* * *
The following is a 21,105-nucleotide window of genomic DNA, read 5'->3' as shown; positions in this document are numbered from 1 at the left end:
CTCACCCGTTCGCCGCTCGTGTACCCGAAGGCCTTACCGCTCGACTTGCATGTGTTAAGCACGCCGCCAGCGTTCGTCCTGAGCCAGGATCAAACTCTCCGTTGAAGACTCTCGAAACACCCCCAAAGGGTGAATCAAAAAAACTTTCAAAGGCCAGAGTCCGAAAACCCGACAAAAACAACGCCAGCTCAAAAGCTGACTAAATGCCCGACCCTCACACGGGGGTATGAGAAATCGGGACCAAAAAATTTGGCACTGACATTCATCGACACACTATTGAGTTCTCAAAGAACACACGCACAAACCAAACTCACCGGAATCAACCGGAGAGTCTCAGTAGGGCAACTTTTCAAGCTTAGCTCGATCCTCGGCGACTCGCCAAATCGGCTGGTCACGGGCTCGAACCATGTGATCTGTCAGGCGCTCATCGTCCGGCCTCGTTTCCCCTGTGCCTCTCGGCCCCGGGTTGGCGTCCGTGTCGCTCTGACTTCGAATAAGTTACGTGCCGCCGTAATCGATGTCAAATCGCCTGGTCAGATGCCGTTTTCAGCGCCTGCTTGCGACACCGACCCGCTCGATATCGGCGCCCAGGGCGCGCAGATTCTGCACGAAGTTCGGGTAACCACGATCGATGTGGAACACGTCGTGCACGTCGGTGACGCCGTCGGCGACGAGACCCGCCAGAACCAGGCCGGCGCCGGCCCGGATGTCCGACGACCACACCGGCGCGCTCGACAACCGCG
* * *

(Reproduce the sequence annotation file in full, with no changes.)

The following is a 21,105-nucleotide window of genomic DNA, read 5'->3' as shown; positions in this document are numbered from 1 at the left end:
CTCACCCGTTCGCCGCTCGTGTACCCGAAGGCCTTACCGCTCGACTTGCATGTGTTAAGCACGCCGCCAGCGTTCGTCCTGAGCCAGGATCAAACTCTCCGTTGAAGACTCTCGAAACACCCCCAAAGGGTGAATCAAAAAAACTTTCAAAGGCCAGAGTCCGAAAACCCGACAAAAACAACGCCAGCTCAAAAGCTGACTAAATGCCCGACCCTCACACGGGGGTATGAGAAATCGGGACCAAAAAATTTGGCACTGACATTCATCGACACACTATTGAGTTCTCAAAGAACACACGCACAAACCAAACTCACCGGAATCAACCGGAGAGTCTCAGTAGGGCAACTTTTCAAGCTTAGCTCGATCCTCGGCGACTCGCCAAATCGGCTGGTCACGGGCTCGAACCATGTGATCTGTCAGGCGCTCATCGTCCGGCCTCGTTTCCCCTGTGCCTCTCGGCCCCGGGTTGGCGTCCGTGTCGCTCTGACTTCGAATAAGTTACGTGCCGCCGTAATCGATGTCAAATCGCCTGGTCAGATGCCGTTTTCAGCGCCTGCTTGCGACACCGACCCGCTCGATATCGGCGCCCAGGGCGCGCAGATTCTGCACGAAGTTCGGGTAACCACGATCGATGTGGAACACGTCGTGCACGTCGGTGACGCCGTCGGCGACGAGACCCGCCAGAACCAGGCCGGCGCCGGCCCGGATGTCCGACGACCACACCGGCGCGCTCGACAACCGCG